Preparing and writing the
Preparing and writing the Literature
The purpose of the literature review is to
document the state of the art with respect to the research problem that you are
dealing with. This will then provide a foundation for the research work that you
will be carrying out. If you do not conduct a thorough literature review, then
there is a danger that you will be re-inventing the wheel, or overlooking an
important approach that would radically improve the research. In general
literature research is a vital component of any research project.
Don't hand in your first draft. Get a
reasonably knowledgeable person to read and comment on one or more drafts of
your review. Revise it several times so that it is a polished document by the
time it gets handed in. You should follow this general procedure for all your
written work. However, don't expect your lecturer or supervisor to do your
editing for you. Make sure that you acknowledge the assistance that you
get from other people so that there is no ambiguity about what work you did and
where the ideas came from.
Length and Format
The literature review should be typed or
printed in readable font and should be equivalent to 8-10 pages of single spaced
text, or between 2000 and 2500 words in length (for a proposal, a shorter review
is acceptable). It is recommended that you use double spacing so that it is
easier to read and to make comments on the text when it is marked.
The literature review should summarise the
relevant literature and citations should be interspersed liberally within the
text. For instance:
"Smith and Jones (1994) found that
pointed sticks are hazardous to the unprotected human eye. However, Brown (1995)
found that safety glasses cut down the risk of eye injury in pointed stick
manufacture by 90%. Johnson (1995) recommend the use of plexiglass as the ideal
compound to use in constructing safety glasses for this purpose. However, none
of the articles or books that we found after an extensive search considered the
possibility of using slightly blunter sticks..."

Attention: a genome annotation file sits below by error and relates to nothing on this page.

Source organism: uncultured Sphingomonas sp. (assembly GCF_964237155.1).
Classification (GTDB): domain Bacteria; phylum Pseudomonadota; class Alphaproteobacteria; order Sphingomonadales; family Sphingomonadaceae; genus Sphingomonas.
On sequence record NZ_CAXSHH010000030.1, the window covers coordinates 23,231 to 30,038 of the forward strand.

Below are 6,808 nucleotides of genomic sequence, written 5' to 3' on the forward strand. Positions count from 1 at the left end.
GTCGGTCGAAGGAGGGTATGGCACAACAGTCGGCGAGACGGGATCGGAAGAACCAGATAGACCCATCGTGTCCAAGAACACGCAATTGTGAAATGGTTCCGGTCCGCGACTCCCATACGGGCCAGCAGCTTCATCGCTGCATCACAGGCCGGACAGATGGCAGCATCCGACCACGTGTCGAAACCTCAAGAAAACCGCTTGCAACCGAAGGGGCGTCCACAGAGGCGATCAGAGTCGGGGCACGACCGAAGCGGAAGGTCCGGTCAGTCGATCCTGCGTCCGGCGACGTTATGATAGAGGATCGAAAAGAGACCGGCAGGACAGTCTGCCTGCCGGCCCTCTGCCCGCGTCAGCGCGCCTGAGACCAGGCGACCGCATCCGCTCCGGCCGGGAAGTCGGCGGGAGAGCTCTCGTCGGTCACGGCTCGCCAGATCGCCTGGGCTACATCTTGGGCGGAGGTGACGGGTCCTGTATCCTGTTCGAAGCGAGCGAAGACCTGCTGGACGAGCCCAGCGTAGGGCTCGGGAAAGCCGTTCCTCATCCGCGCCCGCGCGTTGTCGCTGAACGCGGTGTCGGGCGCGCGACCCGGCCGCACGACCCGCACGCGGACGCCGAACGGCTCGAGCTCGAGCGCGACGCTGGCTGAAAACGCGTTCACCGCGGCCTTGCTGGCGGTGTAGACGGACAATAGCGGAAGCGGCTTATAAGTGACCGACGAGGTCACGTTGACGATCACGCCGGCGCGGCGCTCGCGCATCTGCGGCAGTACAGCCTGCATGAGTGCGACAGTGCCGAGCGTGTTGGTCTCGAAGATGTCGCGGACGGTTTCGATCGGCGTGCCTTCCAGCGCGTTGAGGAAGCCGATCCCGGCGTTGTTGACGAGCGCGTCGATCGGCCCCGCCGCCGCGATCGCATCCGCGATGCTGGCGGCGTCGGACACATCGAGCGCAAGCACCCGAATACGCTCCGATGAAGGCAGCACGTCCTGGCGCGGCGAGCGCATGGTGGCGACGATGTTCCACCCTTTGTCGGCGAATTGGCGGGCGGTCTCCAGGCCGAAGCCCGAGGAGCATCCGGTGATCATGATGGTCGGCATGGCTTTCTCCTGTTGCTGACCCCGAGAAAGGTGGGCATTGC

The literature review should contain the
This is where you explain why you are
carrying out the literature review and what questions you hope to answer. You
should also summarise the main issues and human requirements that will be
relevant to your research project. The introduction sets the stage for what is
to follow and prepares the reader with a framework that helps to organise the
material provided in the later sections.
Most research is a mixture of creativity,
applied science, and the application of good research methodology. The applied
science is typically driven by one or more relevant theories. This section will
be assessed both in terms of how relevant the theory you discuss is to your
project, and how well the theoretical issues are discussed. Here, and throughout
your literature review, the discussion should sound like a reasoned review of
scholarly literature, rather than a recitation of your opinions.
Theory is good, but you also need practice.
If you were designing a car in the late nineteenth century, then relevant prior
art might include the design of carriages and trains. The goal in this section
is to see what previous research findings might be relevant to your project.
Obviously, you will want to learn from this research, avoid making the mistakes,
or contrast your aims with them to identify what innovations you are making. You
should strive to be creative, but not too fanciful, in finding instances of
prior research to cite. You should also explain your reasoning for classifying
something as prior research, particularly when that reasoning may not otherwise
be clear to the reader.
Ideas and speculations
This section forms the basis for your
conceptual framework. Here is where you discuss all the ideas and concepts that
have been circulating in the literature. For instance, someone trying to invent
the first powered aircraft might talk about the concept of flapping wings like a
bird versus using the Bernoulli principle to create lift. The important thing in
this section, as in the others, is that you can cite literature rather than just
your own opinions. You can still have your opinions, but use the references that
you cite to support your opinions. By choosing articles, and linking them
together in a certain way you still have lots of freedom to express yourself and
what you think is important.
This is where you put it all together. What
have you learned from your review of the literature? What are the key research
aims and principles that follow from this review? What research approaches
should be discarded as less promising? What are the major problems likely to be?
What further research is needed or specific questions answered before you can
get down to detailed work?
You should cite your references in a standard
format, including page numbers, publisher, etc. It is recommended that you
follow the format used in the most authoritative journal(s) in your discipline.
While the number of references that is appropriate will vary between projects at
least 25 references per project can be used as a guideline (fewer would apply to
a Literature Review in a Proposal/Protocol) .